Alaalatoa still pinching himself to be a Manu
Tighthead prop, Michael Alaalatoa, is still pinching himself that he’s in Japan as part of Manu Samoa’s Rugby World Cup campaign.
The 28-year-old from the villages of Apia, Fasito’o-tai and Matatufu played his first match for Samoa against the New Zealand Heartland XV on August 31st, before making his test debut against the Wallabies last weekend.
“I feel privileged to be a part of the group and really looking forward to the next couple of weeks,” Alaalatoa told the Observer Sports in Japan.
He had been approached to play for the Manu a few times previously, but said he didn’t feel ready for international rugby:
“I felt like I still had a lot for me to grow as a player and as a person.”
Alaalatoa said for the last couple of years all he has been worrying about is playing well for the Crusaders in Super Rugby:
“The timing was right this year, so when Jacko (Manu head coach Vaeluaga Steve Jackson) gave me the opportunity to come I was more than happy to take it.”
He said he has been training hard to earn the respect of the team, and the other players have been really welcoming.
Alaalatoa started against Australia in Sydney, and said the game was a good indicator of where the Manu are at.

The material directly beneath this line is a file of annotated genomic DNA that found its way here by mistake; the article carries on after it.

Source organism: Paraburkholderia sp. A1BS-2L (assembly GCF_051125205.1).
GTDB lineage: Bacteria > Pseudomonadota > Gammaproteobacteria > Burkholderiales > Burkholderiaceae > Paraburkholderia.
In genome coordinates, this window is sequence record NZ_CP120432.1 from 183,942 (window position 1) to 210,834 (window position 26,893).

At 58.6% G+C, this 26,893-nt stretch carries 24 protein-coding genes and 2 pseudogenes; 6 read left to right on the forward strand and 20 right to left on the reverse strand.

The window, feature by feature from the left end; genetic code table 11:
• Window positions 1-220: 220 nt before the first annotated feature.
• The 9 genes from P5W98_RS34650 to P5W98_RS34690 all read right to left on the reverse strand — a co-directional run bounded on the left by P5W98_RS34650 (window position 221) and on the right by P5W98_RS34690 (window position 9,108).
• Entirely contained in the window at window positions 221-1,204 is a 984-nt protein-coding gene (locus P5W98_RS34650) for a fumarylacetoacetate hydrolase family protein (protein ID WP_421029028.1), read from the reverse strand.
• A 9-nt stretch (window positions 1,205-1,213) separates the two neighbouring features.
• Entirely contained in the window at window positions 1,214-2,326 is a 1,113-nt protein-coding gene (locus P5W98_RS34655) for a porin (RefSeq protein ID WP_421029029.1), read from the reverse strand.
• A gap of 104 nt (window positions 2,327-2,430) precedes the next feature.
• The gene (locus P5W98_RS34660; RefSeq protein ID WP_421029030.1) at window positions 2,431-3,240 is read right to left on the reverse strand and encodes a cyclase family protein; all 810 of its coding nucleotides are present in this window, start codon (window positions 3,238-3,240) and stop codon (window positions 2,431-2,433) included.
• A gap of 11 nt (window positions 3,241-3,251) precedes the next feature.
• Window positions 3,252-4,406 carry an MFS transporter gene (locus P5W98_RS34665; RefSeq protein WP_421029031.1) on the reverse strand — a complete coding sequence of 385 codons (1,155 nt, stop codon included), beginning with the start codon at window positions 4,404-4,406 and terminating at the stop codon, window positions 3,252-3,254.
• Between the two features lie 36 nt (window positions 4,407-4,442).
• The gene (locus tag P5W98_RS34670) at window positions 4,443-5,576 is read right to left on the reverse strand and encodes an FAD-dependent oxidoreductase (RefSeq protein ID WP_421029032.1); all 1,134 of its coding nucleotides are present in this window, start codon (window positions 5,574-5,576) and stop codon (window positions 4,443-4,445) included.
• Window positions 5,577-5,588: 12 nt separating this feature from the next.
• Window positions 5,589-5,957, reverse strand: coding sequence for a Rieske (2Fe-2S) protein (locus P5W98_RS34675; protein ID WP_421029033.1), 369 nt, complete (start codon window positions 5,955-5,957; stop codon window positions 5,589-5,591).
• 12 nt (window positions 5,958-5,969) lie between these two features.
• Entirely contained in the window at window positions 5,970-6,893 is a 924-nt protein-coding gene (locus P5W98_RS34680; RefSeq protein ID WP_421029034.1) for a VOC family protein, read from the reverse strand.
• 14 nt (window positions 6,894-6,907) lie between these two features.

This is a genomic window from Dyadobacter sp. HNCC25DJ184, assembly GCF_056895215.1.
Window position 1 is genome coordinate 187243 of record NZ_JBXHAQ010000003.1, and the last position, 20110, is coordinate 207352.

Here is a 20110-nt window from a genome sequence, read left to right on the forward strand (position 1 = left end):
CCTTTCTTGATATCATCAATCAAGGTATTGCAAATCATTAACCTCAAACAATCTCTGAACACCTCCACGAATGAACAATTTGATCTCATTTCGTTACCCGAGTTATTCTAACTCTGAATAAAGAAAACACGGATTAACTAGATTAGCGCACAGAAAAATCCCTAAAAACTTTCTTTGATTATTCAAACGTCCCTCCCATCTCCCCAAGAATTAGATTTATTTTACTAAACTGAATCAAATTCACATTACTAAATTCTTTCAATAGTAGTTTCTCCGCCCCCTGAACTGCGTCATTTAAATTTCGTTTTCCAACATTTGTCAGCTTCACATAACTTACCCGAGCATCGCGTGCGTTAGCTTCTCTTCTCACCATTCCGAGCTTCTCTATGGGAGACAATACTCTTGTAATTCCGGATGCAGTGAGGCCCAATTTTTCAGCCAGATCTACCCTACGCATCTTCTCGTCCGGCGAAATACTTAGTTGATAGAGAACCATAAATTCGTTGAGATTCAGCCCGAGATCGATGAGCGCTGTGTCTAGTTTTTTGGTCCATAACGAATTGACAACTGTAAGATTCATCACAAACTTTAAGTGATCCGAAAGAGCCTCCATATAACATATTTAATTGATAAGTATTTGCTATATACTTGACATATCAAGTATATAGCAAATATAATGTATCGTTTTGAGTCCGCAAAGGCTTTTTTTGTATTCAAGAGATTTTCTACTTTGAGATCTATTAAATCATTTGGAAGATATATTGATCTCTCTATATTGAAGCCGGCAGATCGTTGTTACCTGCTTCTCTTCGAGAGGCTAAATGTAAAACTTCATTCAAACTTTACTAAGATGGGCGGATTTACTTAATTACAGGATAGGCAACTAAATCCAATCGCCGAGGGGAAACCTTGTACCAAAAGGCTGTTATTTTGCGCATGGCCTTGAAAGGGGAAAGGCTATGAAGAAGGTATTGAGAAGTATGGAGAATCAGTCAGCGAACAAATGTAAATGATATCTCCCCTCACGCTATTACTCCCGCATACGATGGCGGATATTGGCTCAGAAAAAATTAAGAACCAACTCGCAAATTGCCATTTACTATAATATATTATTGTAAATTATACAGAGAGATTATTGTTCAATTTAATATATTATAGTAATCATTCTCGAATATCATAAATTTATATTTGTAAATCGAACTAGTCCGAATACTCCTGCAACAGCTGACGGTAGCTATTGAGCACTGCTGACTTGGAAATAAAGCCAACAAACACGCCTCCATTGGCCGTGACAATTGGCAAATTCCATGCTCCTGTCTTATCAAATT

He said it was quite different from Super Rugby level:
“The stakes are a bit higher and the ball’s in play a lot longer."
A Sydney native, Alaalatoa got to spend a fair bit of time with family in the leadup to the test.
He said it was overwhelming at times, as he doesn't get home often from Christchurch:
“Good to play in front of them too, my test debut, couldn’t have asked for anything more really."
The fans were asking to see Michael match up against his brother, Wallabies prop Allan, but coach Michael Cheika opted against picking him for the Manu game.
Michael said Allan was gutted not to play, in front of their father former Manu Samoa prop Vili:
“We still enjoyed the moment together."
Having settled into camp in Iwaki, Michael Alaalatoa said the local support for the team has been amazing:
“Iwaki have been really good in putting us up and looking after us over the last couple of days."
He said their final day in Iwaki, which involved coaching clinics for young local rugby players, was awesome.
“It’s a good way to leave before we head off into our Rugby World Cup campaign.
“We’re obviously pretty far from Samoa and where our families are, but to have some sort of support here is really awesome and we really appreciate it."
For the fans in Samoa and around the world, Alaalatoa said the Manu know what they're capable of doing at the World Cup.
“We’re doing everything we can to prepare well and hopefully the results that we deserve will come," he said.